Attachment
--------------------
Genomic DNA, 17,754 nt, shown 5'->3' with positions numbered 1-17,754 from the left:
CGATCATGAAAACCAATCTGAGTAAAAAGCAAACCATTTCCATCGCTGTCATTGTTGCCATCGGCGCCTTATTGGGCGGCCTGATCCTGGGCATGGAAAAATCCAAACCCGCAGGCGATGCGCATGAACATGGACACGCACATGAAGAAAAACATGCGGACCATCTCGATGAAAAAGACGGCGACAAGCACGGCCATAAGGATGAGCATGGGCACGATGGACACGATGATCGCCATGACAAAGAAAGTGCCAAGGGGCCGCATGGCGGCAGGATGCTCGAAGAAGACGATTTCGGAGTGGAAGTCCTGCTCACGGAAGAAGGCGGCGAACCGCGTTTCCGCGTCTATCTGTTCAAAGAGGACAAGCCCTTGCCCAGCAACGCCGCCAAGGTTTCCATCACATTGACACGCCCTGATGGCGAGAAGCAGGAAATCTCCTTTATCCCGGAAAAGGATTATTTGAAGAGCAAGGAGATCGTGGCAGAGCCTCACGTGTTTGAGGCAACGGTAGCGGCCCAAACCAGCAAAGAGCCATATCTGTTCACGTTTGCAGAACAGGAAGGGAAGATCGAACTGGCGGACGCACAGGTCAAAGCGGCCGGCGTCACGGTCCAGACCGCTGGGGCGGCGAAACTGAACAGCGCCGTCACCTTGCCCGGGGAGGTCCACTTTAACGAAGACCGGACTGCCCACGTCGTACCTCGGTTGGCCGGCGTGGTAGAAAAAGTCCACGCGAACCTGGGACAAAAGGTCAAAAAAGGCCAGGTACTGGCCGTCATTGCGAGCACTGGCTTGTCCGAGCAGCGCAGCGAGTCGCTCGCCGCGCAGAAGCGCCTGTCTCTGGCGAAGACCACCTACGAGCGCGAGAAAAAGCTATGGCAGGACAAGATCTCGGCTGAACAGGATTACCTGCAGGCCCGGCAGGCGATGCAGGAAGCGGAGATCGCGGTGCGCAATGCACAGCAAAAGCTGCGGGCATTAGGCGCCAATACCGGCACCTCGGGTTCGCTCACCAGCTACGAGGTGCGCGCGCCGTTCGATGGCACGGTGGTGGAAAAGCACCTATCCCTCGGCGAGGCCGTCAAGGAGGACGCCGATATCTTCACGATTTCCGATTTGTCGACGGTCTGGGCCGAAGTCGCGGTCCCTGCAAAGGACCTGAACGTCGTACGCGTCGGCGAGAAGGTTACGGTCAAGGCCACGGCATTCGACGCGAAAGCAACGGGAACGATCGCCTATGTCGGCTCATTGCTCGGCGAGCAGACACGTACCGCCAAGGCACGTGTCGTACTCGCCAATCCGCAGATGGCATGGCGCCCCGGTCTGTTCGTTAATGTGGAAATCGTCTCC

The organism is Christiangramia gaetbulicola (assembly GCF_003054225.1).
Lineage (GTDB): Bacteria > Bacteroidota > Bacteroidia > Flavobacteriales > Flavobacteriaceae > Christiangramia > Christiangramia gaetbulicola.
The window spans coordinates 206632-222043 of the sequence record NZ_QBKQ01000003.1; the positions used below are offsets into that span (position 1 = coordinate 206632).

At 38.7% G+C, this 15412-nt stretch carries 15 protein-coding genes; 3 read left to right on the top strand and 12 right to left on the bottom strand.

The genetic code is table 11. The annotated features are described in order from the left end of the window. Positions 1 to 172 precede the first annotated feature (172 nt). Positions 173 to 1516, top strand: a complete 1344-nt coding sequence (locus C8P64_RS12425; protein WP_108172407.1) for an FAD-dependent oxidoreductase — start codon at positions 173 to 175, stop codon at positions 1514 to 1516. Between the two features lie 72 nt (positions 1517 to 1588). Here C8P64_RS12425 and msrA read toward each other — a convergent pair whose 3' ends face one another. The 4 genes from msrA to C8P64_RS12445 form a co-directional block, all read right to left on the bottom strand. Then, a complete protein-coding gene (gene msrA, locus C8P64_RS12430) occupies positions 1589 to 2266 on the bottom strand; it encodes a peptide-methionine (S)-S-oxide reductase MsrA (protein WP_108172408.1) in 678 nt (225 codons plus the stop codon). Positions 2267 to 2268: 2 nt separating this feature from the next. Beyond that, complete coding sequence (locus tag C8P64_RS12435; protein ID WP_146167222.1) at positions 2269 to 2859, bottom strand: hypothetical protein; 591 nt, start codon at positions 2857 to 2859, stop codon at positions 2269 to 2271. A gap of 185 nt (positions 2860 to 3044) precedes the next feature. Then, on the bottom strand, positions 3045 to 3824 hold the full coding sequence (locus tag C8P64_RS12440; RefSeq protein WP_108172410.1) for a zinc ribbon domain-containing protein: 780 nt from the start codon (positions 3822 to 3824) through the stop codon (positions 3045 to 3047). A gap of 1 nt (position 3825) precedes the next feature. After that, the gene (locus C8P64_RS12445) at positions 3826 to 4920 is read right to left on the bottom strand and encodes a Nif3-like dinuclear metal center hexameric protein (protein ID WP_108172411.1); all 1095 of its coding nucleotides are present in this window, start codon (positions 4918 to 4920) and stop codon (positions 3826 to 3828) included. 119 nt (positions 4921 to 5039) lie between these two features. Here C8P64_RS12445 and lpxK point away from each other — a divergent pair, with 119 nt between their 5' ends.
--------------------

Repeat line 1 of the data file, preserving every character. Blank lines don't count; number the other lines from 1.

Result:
Genomic DNA, 17,754 nt, shown 5'->3' with positions numbered 1-17,754 from the left: